Film preview: “Manhunter”


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Jeff Turner

“Manhunter” stands towering above as a masterpiece of tension and moody atmosphere. It is one of the earlier works of director Michael Mann, but one that helps him stand out as a definitive auteur. The thing about “Manhunter,” and with Mann as a whole, is that it is built on technique above all else. “Manhunter” is almost schlock, but its artistic direction elevates it.

“Manhunter” will often reveal character traits through its imagery. There’s a scene early on in the movie, when Will Graham (William Peterson) is in bed talking to his wife, Molly (Kim Greist) about him possibly taking this case. He decides to takes it. They make love. The camera cuts to Molly’s face, and its shot with deep hues of blue. The two look almost ethereal, and the shot resembles a painting.

The centerpiece Mann is focusing on is Graham being torn back in forth between a psychotic break and his family. There’s something that’s brilliant about Peterson’s performance and how he communicates this battle with madness is his eyes. Always so laser focused, looking ahead, ready to crack or snap at any time.

The killer, Francis Dollarhyde (Tom Noonan) has a similar plight. He begins to see a blind girl (Joan Allen) and finds himself between insanity and normalcy. Dollarhyde is cited early on as having likely been molested by his mother, and “how a man treats his mom is likely how he’ll treat his wife.” Dollarhyde’s psychology never recovered, and now his behavior parrots his trauma. He seeks power in all ways. Graham is trying to combat and escape sim-ilar desires.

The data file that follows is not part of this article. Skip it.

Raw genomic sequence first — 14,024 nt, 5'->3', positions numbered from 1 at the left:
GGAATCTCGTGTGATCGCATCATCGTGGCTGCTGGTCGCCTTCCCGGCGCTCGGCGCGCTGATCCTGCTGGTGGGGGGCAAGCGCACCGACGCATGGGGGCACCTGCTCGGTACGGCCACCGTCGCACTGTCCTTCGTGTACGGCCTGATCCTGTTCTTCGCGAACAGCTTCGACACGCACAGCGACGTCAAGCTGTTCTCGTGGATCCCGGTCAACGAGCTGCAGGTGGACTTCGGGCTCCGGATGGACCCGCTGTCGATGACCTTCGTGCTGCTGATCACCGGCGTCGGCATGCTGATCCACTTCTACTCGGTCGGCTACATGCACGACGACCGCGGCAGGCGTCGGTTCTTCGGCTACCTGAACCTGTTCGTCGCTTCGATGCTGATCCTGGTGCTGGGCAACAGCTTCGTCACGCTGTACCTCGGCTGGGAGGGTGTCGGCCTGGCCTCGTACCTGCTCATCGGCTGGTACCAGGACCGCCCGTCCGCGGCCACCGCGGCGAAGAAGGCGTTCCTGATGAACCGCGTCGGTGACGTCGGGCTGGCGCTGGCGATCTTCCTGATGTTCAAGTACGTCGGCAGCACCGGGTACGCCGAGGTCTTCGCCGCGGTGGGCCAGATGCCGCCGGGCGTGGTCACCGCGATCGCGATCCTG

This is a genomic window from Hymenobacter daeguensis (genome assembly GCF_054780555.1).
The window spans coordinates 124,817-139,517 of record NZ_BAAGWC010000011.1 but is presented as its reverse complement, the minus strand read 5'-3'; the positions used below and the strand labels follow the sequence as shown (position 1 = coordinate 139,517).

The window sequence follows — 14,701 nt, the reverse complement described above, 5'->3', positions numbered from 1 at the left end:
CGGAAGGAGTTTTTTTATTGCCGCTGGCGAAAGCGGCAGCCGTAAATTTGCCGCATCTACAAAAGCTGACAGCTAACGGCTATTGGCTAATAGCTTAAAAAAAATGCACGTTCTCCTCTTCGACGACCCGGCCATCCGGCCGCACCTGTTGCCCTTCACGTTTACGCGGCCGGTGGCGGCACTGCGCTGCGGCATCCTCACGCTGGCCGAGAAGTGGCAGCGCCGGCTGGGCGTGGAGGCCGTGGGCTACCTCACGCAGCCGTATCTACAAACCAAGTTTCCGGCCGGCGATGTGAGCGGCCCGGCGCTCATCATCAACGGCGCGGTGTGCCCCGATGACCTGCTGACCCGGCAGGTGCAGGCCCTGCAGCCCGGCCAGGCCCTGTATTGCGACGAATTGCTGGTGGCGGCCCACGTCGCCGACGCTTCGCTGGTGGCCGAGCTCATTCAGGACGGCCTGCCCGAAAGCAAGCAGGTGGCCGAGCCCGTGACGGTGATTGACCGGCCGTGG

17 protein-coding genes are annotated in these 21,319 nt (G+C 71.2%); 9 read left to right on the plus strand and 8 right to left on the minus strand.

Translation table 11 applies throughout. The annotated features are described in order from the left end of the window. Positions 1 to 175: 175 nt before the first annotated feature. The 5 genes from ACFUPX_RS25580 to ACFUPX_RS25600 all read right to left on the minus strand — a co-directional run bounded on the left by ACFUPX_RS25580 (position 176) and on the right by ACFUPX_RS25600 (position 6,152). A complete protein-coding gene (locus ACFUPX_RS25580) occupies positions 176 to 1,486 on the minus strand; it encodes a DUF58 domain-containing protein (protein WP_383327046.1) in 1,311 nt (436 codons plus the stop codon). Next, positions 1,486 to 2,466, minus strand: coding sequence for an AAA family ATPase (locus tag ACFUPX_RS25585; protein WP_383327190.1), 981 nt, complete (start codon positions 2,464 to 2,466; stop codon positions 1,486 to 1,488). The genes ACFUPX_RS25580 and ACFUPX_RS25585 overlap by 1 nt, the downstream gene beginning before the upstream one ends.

“If one does what God does enough times, one will become as God is” – Dr. Hannibal Leckter (Brian Cox).

What’s magnificent about Mann as a filmmaker is that, no matter what, he always takes it slow, focusing on dialogue and development of atmosphere. He gives his actors a lot of space to work and it shows. There isn’t a weak link among the performances in “Manhunter.”

But this universe has been revisited since, and this same story has been retold. So why is “Manhunter” different? “Manhunter” is different because it extends far beyond Thomas Harris’ novel, none of the other Hannibal Lector films do so, 2002’s “Red Dragon” certainly doesn’t. “Manhunter” is solely Michael Mann’s piece.

The choice of score is one of the film’s most effective elements. Mann had parted ways with Tangerine Dream, who had composed the score for his theatrical debut “Thief,” and had partnered up with Michel Rubini and the Reds, whom he never worked with again. It’s a surprise, because the film’s music would be right at home with the Mann-created “Miami Vice.”

Dante Spinotti’s cinematography is monumental and every single shot demands an essay by itself.

Mann tends to skew towards cinematic romanticism, and “Manhunter” is one of his dreamier, looser works. Sometimes a little choice won’t make sense, but every image stays with the viewer. Spinotti’s frequent use of cool hues suggest a meditative approach to the material. A meditation on the thin line between madness and humanity. Fundamental goodness and total control.

By the time Mann readies his climax; Graham has become a cowboy, striking down the bad guy. This is by design, he is less a reality than a folk hero, a figment of Mann’s fever dream.

“Manhunter” is available on DVD and Blu-Ray.


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